One thing I like about volunteering with RBO is the chance to meet up with kids from all different parts of Oakland. This year I was paired up with S, a kid from the Fruitvale district attending a local charter school just a few blocks from me.
S is a soft kid, a quiet kid. He isn’t quick to volunteer himself, so our runs consist of me talking a lot, or asking him questions, and him politely answering them.
Our worlds are different — I grew up in wealthy Saratoga, where our biggest concerns were about our GPAs, studying for the SATs, or when we’d inherit our parents’ cars. S grew up in the hood, where everybody around him is gang-affiliated. Every Saturday morning at seven he jumps on two buses and comes out to our workouts on the south end of the lake by himself.
His best friend is Z, a slender Mexican-American kid like S, who became fast friends at their current school. Z has already developed the qualities of a young ringleader — brash, handsome, funny, a friend of trouble, and still hesitant and vulnerable behind his persona in a way that thirteen-year olds are.
Our workouts together would consist of the two friends running together, and Z volunteering uninvited facts about his friend: “Did you know that S is the handsomest guy at school. He’s a player.”
S: (chuckles to himself)
Z: “Him and me stopped being friends because he was seeing this girl, and I told him that she was trouble but he wouldn’t listen to me.”
Me: “Oh yeah? What’s she like?”
We talk about her at length.
Me: “So what’s the deal with you guys now? You’re still friends right?”
Z: “Yeah, I went away and wrote him a letter and said I still wanted to be friends.”
Two weeks later S reports back to me: I’ve broken up with that girl, Z was right.
And then he tells me he’s dating someone else now, her friend. I laugh.
What’s it like when everyone around you is living a grit-filled life? When cop cars and sirens and gunshots are your common reality?
“Me and my sister are close” S says, “but she protects me” — her sister was jumped into a gang two years ago (I am surprised to learn she is only 14).
They are close, but so far apart. S has resolved to keep his head up and out of gangs, but his sister is deep in gang life. They’re close, they fight, yet they love each other. He tells a story of nearly getting jumped himself, but for the protests of his sister, was let go.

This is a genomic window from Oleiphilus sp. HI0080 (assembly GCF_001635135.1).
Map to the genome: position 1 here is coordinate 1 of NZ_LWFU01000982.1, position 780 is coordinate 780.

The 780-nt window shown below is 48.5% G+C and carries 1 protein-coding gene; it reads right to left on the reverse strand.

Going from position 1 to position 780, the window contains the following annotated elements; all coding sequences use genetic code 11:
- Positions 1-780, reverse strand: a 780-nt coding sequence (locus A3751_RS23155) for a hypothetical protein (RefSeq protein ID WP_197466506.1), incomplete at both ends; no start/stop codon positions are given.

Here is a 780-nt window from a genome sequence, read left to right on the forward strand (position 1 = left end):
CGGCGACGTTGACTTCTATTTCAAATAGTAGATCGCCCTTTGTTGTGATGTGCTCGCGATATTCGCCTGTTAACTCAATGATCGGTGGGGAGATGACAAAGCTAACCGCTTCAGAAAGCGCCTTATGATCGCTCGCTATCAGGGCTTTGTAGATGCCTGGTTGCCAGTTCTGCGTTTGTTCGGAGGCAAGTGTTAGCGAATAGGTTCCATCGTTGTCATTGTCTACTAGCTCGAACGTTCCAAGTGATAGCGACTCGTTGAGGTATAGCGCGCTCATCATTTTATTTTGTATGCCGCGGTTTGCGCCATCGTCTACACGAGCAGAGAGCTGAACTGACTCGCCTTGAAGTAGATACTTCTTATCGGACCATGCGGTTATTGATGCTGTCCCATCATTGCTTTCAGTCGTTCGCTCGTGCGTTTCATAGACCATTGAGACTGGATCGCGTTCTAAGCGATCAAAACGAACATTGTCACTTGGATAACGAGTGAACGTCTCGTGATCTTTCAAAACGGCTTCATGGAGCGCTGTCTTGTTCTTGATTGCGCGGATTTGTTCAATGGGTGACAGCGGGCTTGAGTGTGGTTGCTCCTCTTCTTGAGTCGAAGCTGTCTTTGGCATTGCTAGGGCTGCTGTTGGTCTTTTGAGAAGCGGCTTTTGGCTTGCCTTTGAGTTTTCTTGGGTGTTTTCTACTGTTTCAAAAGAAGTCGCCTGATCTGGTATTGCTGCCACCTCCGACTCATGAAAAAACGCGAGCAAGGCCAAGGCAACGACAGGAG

“How do you stay out of the gang scene?” I ask him.
He shrugs. “They kind of know you’re so-and-so’s sister, and won’t bother you.”
On one of our runs, Z and S were running together when S blurts out, “Z once made me swallow a staple”.
“What? How did that happen?” I ask.
“He dared me.”
Z’s eyes twinkle.
“It got stuck in my throat and I got scared and I had to go to the hospital”, S says.
“The worst part was at the hospital, when I had to talk to his mom.” Z shudders. “She’s hella scary.”
S just laughs.
On our Oakland Half Marathon run this year, S and I were running past the West Oakland entrance to the Port, and I was talking to him about all the things we could see if we went over the bridge — Middle Harbor Shoreline Park, the Crucible, Brown Sugar Kitchen. “Have you seen those things before?” I ask. He responds no.
A half mile passes in silence, and then he volunteers, “There’s so many things I haven’t seen… it’s tough to see past all the violence.”
We run a bit more in silence.
S and I run a steady, paced half marathon together, and you can see his spirits rise as he pushes through his pain to get across the finish line, tired and happy. Z is somewhere behind us, having cramped up but he finishes too. And I’m overcome with pride for S and what he’s fighting for in his life.
(Tired and happy.)